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Re: kernel command line

From: Roland McGrath
Subject: Re: kernel command line
Date: Tue, 15 May 2001 05:43:24 -0400 (EDT)

>  * Mach needs a facility to find out what task is the parent of
>   a given task.

I'm not sure if there was a particular motivation for this other than the
kind of thing in proc that I suggested.  I'm not sure there is a reason to
do the kernel interface I suggested (propagating a value that proc can set)
instead of simply adding a host-priv RPC to get the creator task.  If that
identifies the creator task by its task port, then that might be a dead
name and then all information is lost (you can hold distinct dead-name
rights and compare them uniquely against other dead names or rights, but
transferring them in a message always gives you MACH_PORT_DEAD).  

>  * A way to have the kernel send a message on some designated port
>   everytime a new task is started.

I think the need here was something that could be used to trigger process
accounting (acct).  

> However, I am not sure what happens if the parent task dies.
> If proc keeps a send right, it will become a dead name.  Then we just have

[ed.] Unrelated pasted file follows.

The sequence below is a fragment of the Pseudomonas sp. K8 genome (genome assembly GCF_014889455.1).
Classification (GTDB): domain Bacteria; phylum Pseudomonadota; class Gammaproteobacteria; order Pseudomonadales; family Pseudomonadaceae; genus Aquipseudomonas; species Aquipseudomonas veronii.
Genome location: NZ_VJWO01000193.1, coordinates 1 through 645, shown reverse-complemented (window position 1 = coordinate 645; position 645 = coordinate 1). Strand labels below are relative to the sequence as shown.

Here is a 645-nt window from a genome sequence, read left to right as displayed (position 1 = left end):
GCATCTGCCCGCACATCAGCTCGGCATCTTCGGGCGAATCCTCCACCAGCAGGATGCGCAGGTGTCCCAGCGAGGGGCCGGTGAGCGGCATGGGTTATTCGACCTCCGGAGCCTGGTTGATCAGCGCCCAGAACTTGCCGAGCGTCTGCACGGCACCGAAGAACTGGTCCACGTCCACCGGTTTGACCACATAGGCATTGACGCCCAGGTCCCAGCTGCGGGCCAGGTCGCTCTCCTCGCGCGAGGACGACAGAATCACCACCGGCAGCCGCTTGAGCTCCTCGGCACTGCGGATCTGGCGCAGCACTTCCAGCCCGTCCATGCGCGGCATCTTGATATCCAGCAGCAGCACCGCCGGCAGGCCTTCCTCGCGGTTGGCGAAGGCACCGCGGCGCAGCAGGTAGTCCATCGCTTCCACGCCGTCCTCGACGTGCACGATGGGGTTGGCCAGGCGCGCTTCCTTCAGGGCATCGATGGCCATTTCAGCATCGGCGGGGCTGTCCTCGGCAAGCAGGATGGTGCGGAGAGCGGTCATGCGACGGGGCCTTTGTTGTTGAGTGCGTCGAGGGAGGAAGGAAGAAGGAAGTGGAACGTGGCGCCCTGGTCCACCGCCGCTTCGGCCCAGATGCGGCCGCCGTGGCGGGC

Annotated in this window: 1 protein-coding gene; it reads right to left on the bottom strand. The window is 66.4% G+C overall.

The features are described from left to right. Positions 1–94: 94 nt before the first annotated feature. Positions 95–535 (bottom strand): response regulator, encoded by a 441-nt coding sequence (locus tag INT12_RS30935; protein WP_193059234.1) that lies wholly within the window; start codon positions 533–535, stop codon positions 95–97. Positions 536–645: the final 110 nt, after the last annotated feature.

> to make sure that we will return the same dead name on request.

We seem to be thinking the same things.  This is indeed the problem with
the straightforward feature using the task ports.  As I understand it, you
cannot transfer a dead name--it is not a port any longer.  A dead name is
just a placeholder in the task's port name space preventing that name from
being reused for a different port right until the user refs are all gone.

> A new task notification as mentioned in the tasks list would make this
> cleaner, right?

Well, there isn't really anything wrong with the current approach.  There
is a certain appeal in not having proc wake up and do things every time
task_create is called, especially when you think about having multiple
hurds.  Currently, it is lazy in the sense that it doesn't record anything
about a task until the first time it has to consider that task in order to
accomplish some particular thing.

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